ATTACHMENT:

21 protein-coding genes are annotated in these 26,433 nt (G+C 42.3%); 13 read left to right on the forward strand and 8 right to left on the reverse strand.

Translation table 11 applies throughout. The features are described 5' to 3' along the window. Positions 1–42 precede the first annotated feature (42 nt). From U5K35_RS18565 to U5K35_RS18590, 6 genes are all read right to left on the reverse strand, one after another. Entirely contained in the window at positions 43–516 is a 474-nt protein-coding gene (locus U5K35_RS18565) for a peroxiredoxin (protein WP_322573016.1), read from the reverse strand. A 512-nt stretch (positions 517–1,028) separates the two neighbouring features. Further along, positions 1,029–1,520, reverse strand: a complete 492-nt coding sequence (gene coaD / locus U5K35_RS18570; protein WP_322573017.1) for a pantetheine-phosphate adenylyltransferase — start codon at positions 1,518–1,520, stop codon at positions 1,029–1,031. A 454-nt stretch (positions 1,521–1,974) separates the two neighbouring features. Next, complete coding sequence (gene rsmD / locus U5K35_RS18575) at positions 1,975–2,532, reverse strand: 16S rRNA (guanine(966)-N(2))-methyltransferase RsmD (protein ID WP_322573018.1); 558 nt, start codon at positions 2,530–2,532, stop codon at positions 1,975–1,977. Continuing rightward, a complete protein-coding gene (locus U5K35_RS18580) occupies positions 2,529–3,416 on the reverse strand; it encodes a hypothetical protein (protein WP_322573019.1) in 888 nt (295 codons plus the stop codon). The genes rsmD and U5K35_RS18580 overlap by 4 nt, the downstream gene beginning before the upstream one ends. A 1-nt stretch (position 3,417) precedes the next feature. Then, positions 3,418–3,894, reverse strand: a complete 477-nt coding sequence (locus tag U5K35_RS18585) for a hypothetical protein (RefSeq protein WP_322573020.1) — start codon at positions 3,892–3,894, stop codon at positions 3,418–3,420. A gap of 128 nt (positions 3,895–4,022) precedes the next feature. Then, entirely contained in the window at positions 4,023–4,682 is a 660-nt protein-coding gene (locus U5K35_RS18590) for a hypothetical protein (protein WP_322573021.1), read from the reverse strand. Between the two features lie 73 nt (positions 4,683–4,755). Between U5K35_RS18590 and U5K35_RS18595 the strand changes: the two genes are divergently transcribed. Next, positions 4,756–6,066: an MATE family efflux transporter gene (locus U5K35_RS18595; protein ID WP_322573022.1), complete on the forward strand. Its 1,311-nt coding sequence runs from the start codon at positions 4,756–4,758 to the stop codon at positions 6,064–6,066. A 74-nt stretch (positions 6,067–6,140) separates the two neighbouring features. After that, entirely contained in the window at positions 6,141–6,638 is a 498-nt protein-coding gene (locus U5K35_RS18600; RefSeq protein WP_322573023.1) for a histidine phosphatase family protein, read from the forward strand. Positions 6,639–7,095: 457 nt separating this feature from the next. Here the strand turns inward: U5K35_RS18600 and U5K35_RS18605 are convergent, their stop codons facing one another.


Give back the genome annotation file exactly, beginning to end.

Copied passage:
21 protein-coding genes are annotated in these 26,433 nt (G+C 42.3%); 13 read left to right on the forward strand and 8 right to left on the reverse strand.

Translation table 11 applies throughout. The features are described 5' to 3' along the window. Positions 1–42 precede the first annotated feature (42 nt). From U5K35_RS18565 to U5K35_RS18590, 6 genes are all read right to left on the reverse strand, one after another. Entirely contained in the window at positions 43–516 is a 474-nt protein-coding gene (locus U5K35_RS18565) for a peroxiredoxin (protein WP_322573016.1), read from the reverse strand. A 512-nt stretch (positions 517–1,028) separates the two neighbouring features. Further along, positions 1,029–1,520, reverse strand: a complete 492-nt coding sequence (gene coaD / locus U5K35_RS18570; protein WP_322573017.1) for a pantetheine-phosphate adenylyltransferase — start codon at positions 1,518–1,520, stop codon at positions 1,029–1,031. A 454-nt stretch (positions 1,521–1,974) separates the two neighbouring features. Next, complete coding sequence (gene rsmD / locus U5K35_RS18575) at positions 1,975–2,532, reverse strand: 16S rRNA (guanine(966)-N(2))-methyltransferase RsmD (protein ID WP_322573018.1); 558 nt, start codon at positions 2,530–2,532, stop codon at positions 1,975–1,977. Continuing rightward, a complete protein-coding gene (locus U5K35_RS18580) occupies positions 2,529–3,416 on the reverse strand; it encodes a hypothetical protein (protein WP_322573019.1) in 888 nt (295 codons plus the stop codon). The genes rsmD and U5K35_RS18580 overlap by 4 nt, the downstream gene beginning before the upstream one ends. A 1-nt stretch (position 3,417) precedes the next feature. Then, positions 3,418–3,894, reverse strand: a complete 477-nt coding sequence (locus tag U5K35_RS18585) for a hypothetical protein (RefSeq protein WP_322573020.1) — start codon at positions 3,892–3,894, stop codon at positions 3,418–3,420. A gap of 128 nt (positions 3,895–4,022) precedes the next feature. Then, entirely contained in the window at positions 4,023–4,682 is a 660-nt protein-coding gene (locus U5K35_RS18590) for a hypothetical protein (protein WP_322573021.1), read from the reverse strand. Between the two features lie 73 nt (positions 4,683–4,755). Between U5K35_RS18590 and U5K35_RS18595 the strand changes: the two genes are divergently transcribed. Next, positions 4,756–6,066: an MATE family efflux transporter gene (locus U5K35_RS18595; protein ID WP_322573022.1), complete on the forward strand. Its 1,311-nt coding sequence runs from the start codon at positions 4,756–4,758 to the stop codon at positions 6,064–6,066. A 74-nt stretch (positions 6,067–6,140) separates the two neighbouring features. After that, entirely contained in the window at positions 6,141–6,638 is a 498-nt protein-coding gene (locus U5K35_RS18600; RefSeq protein WP_322573023.1) for a histidine phosphatase family protein, read from the forward strand. Positions 6,639–7,095: 457 nt separating this feature from the next. Here the strand turns inward: U5K35_RS18600 and U5K35_RS18605 are convergent, their stop codons facing one another.